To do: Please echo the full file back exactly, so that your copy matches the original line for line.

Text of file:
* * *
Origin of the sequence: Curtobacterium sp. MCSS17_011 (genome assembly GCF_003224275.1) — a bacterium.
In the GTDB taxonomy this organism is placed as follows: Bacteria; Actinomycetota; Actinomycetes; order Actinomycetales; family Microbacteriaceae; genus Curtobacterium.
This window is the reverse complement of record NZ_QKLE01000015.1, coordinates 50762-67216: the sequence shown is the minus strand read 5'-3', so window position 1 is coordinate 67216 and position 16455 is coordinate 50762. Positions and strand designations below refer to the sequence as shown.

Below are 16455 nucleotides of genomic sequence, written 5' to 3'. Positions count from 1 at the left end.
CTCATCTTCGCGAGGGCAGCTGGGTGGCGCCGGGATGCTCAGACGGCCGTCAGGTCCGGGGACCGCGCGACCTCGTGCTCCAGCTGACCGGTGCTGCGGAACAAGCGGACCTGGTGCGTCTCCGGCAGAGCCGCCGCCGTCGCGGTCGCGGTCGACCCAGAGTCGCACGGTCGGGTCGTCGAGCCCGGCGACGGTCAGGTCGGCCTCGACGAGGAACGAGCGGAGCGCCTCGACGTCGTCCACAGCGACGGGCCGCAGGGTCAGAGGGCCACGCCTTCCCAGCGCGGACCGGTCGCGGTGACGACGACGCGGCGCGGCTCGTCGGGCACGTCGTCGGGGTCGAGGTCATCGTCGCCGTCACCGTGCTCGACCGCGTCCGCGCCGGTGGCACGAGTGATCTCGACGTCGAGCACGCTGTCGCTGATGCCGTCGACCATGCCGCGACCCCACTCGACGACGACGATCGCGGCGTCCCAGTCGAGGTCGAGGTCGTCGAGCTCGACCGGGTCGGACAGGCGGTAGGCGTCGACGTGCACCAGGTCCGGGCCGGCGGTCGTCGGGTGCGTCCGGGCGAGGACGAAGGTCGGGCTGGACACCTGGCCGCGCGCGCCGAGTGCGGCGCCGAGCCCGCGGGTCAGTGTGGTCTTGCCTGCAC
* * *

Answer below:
Origin of the sequence: Curtobacterium sp. MCSS17_011 (genome assembly GCF_003224275.1) — a bacterium.
In the GTDB taxonomy this organism is placed as follows: Bacteria; Actinomycetota; Actinomycetes; order Actinomycetales; family Microbacteriaceae; genus Curtobacterium.
This window is the reverse complement of record NZ_QKLE01000015.1, coordinates 50762-67216: the sequence shown is the minus strand read 5'-3', so window position 1 is coordinate 67216 and position 16455 is coordinate 50762. Positions and strand designations below refer to the sequence as shown.

Below are 16455 nucleotides of genomic sequence, written 5' to 3'. Positions count from 1 at the left end.
CTCATCTTCGCGAGGGCAGCTGGGTGGCGCCGGGATGCTCAGACGGCCGTCAGGTCCGGGGACCGCGCGACCTCGTGCTCCAGCTGACCGGTGCTGCGGAACAAGCGGACCTGGTGCGTCTCCGGCAGAGCCGCCGCCGTCGCGGTCGCGGTCGACCCAGAGTCGCACGGTCGGGTCGTCGAGCCCGGCGACGGTCAGGTCGGCCTCGACGAGGAACGAGCGGAGCGCCTCGACGTCGTCCACAGCGACGGGCCGCAGGGTCAGAGGGCCACGCCTTCCCAGCGCGGACCGGTCGCGGTGACGACGACGCGGCGCGGCTCGTCGGGCACGTCGTCGGGGTCGAGGTCATCGTCGCCGTCACCGTGCTCGACCGCGTCCGCGCCGGTGGCACGAGTGATCTCGACGTCGAGCACGCTGTCGCTGATGCCGTCGACCATGCCGCGACCCCACTCGACGACGACGATCGCGGCGTCCCAGTCGAGGTCGAGGTCGTCGAGCTCGACCGGGTCGGACAGGCGGTAGGCGTCGACGTGCACCAGGTCCGGGCCGGCGGTCGTCGGGTGCGTCCGGGCGAGGACGAAGGTCGGGCTGGACACCTGGCCGCGCGCGCCGAGTGCGGCGCCGAGCCCGCGGGTCAGTGTGGTCTTGCCTGCAC